Greek Workers: ‘We Won’t Pay for Your Crisis’
Wall Street breathed a sigh of relief when the International Monetary Fund (IMF) and European governments agreed to “bail out”—that is, lend money to—the government of Greece last month. Investors were worried that panic in banking circles would spread across southern Europe, reviving the worldwide economic crisis.
But the IMF’s loans come, as usual, with strings attached: painful austerity measures for the citizens of Greece. Insisting that workers shouldn’t pay for the crisis, Greek unions have called four 24-hour general strikes this year, with more planned.
Labor Notes spoke with Sotires Martalis, a high school physics teacher in Athens. Martalis is on the national council of ADEDY, the public employees union federation in Greece.
Labor Notes: What’s behind the Greek government’s budget deficit?
Sotires Martalis: One reason is that the banks lost a lot of money in the housing crisis, and the previous government, the right wing, gave them 28 billion euros to bail them out. Now the government wants workers to pay for that.
Of course, the government says the debt exists because workers are too rich.
LN: How does the government want workers to pay for its debts?
SM: It started with a scare campaign: “The country will go bankrupt, everyone will lose everything, together we must save the country.” That means, of course, “You must pay the bill.”
At the beginning, workers froze, like a rabbit when it sees a snake. But then the rank-and-file members pressured the union leaders, and some unions decided to strike December 17, 2009. That pushed the federations to call the first general strike, in February.
CUTTING PAY, RAISING TAXES
During all this there were elections for a new government last October. The Social Democrats won by promising a rise in salaries. But they did the opposite. They gave another 10 billion euros to the banks and cut pay for public employees by about 8 percent.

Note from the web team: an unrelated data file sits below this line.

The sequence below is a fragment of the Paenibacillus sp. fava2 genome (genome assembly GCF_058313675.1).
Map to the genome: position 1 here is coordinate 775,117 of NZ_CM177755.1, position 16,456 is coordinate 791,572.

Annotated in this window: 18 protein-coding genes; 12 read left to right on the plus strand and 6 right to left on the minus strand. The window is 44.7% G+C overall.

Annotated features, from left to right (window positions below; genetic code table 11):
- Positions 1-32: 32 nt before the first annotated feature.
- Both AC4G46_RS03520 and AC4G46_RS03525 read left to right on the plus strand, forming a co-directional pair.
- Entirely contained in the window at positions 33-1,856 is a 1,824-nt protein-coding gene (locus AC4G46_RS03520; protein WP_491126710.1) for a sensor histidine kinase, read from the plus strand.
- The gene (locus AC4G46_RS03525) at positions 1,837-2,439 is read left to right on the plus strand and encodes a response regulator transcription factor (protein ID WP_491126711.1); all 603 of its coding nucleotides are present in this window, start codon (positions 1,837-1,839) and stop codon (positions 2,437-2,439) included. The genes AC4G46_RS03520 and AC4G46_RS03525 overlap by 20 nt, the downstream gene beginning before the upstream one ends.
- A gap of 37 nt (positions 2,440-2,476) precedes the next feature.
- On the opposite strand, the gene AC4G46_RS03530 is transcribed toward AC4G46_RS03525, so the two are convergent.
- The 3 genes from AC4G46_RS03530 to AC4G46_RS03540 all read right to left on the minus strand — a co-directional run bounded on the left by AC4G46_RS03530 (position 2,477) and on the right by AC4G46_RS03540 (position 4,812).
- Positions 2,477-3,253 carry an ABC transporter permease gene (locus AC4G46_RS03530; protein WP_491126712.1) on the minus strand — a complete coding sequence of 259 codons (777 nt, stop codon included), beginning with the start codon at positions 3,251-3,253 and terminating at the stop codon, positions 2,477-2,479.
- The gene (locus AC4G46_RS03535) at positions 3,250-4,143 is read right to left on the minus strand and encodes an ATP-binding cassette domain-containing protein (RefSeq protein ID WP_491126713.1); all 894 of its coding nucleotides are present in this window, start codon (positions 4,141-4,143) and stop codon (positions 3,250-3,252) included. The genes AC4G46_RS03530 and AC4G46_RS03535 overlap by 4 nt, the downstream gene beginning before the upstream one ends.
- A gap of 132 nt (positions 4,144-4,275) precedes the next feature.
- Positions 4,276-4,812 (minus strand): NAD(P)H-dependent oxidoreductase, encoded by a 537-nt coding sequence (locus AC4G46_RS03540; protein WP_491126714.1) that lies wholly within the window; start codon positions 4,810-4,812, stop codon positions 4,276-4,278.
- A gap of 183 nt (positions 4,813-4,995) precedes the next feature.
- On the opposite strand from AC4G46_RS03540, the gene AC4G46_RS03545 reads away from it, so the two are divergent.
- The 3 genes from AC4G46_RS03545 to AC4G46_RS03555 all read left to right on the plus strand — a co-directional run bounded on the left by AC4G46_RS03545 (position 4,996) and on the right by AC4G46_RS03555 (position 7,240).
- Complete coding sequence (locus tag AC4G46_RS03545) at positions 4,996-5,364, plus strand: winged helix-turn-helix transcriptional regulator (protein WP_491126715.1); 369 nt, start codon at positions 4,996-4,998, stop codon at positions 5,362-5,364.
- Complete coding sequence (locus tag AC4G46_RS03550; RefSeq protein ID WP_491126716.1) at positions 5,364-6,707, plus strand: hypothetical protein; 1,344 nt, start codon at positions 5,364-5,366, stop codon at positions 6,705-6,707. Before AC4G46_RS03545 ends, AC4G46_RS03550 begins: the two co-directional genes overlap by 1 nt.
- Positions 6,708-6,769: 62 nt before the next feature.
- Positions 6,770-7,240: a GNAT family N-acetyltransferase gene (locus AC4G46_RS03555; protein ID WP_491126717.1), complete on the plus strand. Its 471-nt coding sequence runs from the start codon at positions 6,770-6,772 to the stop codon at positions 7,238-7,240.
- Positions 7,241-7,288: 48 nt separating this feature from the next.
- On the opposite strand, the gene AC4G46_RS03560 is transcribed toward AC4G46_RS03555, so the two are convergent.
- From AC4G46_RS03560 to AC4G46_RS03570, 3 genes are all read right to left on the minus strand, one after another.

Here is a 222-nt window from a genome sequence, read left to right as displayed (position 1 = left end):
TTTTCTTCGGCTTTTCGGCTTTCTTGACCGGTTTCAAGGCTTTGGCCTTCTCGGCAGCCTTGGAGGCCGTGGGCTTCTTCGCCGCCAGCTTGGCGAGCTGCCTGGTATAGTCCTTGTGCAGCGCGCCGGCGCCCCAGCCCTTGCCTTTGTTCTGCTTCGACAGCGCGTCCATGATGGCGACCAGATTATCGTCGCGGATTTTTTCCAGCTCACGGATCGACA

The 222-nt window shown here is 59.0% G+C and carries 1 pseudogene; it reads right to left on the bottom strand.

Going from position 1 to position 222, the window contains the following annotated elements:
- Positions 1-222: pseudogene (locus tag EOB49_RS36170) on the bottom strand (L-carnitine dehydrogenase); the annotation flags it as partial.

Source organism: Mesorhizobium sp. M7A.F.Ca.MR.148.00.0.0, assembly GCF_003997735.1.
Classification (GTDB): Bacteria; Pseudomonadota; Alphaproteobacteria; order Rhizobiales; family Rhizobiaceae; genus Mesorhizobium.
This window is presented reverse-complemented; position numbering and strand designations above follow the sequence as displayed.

They also raised the value-added tax on gasoline, cigarettes, drinks, from 19 percent to 21 percent. They said these measures would solve the problem. But they didn’t. A month later, the government put higher taxes on everything that people need: food, gasoline, clothes.
If you include all the pay cuts and tax increases, workers have lost about 15 percent in total.
Now a third wave of attacks is planned for the end of June, on pensions. You can retire now after 35 years of work or at age 65. They want to change that to 40 years or age 67, and that no one can retire before 60. Today most people get about 70 percent of their former pay as a pension; the government wants to cut that to 50 percent.
All the governments took money from our pension funds and lost it in the stock market, and now they say they can’t pay the pensions we were promised.
LN: What are the unions doing?
SM: The majority of the union leaders belong to the party, the Social Democrats (PASOK), that was elected last October. They want to negotiate with the government, to accept cuts but to make them not so unjust, to have more transparency against corruption.